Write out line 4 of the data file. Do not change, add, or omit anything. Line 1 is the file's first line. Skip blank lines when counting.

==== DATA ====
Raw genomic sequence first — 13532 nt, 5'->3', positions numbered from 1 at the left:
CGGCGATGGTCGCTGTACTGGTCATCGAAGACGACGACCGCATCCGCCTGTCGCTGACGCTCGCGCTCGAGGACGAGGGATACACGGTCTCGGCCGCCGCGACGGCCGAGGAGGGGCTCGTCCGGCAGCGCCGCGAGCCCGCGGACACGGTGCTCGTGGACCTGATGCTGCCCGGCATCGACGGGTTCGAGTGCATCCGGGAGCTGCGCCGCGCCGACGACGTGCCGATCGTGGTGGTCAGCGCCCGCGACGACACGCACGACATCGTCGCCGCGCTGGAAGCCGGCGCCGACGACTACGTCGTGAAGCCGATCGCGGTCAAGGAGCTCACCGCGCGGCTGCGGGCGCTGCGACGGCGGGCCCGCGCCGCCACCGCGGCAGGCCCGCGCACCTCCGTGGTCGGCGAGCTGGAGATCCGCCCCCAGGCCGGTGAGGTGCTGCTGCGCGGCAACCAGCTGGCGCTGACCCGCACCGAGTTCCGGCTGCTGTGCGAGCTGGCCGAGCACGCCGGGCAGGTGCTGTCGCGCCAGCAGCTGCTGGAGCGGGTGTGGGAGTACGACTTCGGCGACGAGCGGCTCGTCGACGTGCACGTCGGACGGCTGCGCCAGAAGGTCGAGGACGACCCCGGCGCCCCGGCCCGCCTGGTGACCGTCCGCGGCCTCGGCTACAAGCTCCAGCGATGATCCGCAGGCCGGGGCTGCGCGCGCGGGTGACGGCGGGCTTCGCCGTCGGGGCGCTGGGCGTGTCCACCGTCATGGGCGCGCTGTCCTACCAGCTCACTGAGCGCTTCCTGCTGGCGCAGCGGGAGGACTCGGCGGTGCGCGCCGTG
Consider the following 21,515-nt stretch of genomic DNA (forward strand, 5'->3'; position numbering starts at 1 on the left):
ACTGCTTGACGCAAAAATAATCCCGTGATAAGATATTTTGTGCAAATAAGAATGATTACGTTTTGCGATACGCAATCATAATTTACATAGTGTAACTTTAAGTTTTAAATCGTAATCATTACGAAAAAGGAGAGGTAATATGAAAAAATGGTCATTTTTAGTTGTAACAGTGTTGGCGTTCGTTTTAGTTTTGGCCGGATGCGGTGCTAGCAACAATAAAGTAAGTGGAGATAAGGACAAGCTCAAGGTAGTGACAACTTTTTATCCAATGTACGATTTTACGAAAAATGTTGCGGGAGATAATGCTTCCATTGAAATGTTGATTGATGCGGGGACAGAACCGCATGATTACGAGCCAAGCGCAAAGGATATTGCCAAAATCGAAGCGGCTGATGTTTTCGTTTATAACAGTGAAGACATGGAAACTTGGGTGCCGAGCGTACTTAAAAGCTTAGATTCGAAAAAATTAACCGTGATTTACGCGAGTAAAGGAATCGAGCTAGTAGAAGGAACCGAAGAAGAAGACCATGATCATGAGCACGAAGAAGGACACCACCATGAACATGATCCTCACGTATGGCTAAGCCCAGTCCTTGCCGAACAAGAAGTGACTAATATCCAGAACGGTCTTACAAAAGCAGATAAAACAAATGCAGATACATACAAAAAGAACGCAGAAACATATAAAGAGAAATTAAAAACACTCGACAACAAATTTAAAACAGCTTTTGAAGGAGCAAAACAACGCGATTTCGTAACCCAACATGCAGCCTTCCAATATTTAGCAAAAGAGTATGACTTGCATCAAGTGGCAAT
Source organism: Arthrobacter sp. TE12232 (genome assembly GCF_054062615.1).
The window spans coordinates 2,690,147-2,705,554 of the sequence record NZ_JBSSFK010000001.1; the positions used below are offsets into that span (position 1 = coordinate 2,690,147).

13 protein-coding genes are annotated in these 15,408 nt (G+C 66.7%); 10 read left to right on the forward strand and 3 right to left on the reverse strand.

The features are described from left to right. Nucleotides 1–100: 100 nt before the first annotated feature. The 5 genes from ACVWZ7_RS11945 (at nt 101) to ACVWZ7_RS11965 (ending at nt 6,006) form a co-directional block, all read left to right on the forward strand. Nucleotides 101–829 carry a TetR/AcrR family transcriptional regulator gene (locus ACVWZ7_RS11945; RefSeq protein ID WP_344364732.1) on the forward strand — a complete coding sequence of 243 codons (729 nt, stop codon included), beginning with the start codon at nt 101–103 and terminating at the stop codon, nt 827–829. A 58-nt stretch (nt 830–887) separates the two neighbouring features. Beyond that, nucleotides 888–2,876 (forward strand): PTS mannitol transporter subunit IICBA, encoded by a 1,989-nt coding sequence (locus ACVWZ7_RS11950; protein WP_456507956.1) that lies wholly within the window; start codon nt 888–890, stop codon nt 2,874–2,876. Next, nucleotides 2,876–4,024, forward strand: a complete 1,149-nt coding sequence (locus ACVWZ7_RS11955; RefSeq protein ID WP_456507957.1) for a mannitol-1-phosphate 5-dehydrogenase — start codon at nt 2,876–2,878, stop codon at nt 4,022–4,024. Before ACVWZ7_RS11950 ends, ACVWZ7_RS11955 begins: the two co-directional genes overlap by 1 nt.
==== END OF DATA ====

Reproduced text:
ACTGCTTGACGCAAAAATAATCCCGTGATAAGATATTTTGTGCAAATAAGAATGATTACGTTTTGCGATACGCAATCATAATTTACATAGTGTAACTTTAAGTTTTAAATCGTAATCATTACGAAAAAGGAGAGGTAATATGAAAAAATGGTCATTTTTAGTTGTAACAGTGTTGGCGTTCGTTTTAGTTTTGGCCGGATGCGGTGCTAGCAACAATAAAGTAAGTGGAGATAAGGACAAGCTCAAGGTAGTGACAACTTTTTATCCAATGTACGATTTTACGAAAAATGTTGCGGGAGATAATGCTTCCATTGAAATGTTGATTGATGCGGGGACAGAACCGCATGATTACGAGCCAAGCGCAAAGGATATTGCCAAAATCGAAGCGGCTGATGTTTTCGTTTATAACAGTGAAGACATGGAAACTTGGGTGCCGAGCGTACTTAAAAGCTTAGATTCGAAAAAATTAACCGTGATTTACGCGAGTAAAGGAATCGAGCTAGTAGAAGGAACCGAAGAAGAAGACCATGATCATGAGCACGAAGAAGGACACCACCATGAACATGATCCTCACGTATGGCTAAGCCCAGTCCTTGCCGAACAAGAAGTGACTAATATCCAGAACGGTCTTACAAAAGCAGATAAAACAAATGCAGATACATACAAAAAGAACGCAGAAACATATAAAGAGAAATTAAAAACACTCGACAACAAATTTAAAACAGCTTTTGAAGGAGCAAAACAACGCGATTTCGTAACCCAACATGCAGCCTTCCAATATTTAGCAAAAGAGTATGACTTGCATCAAGTGGCAAT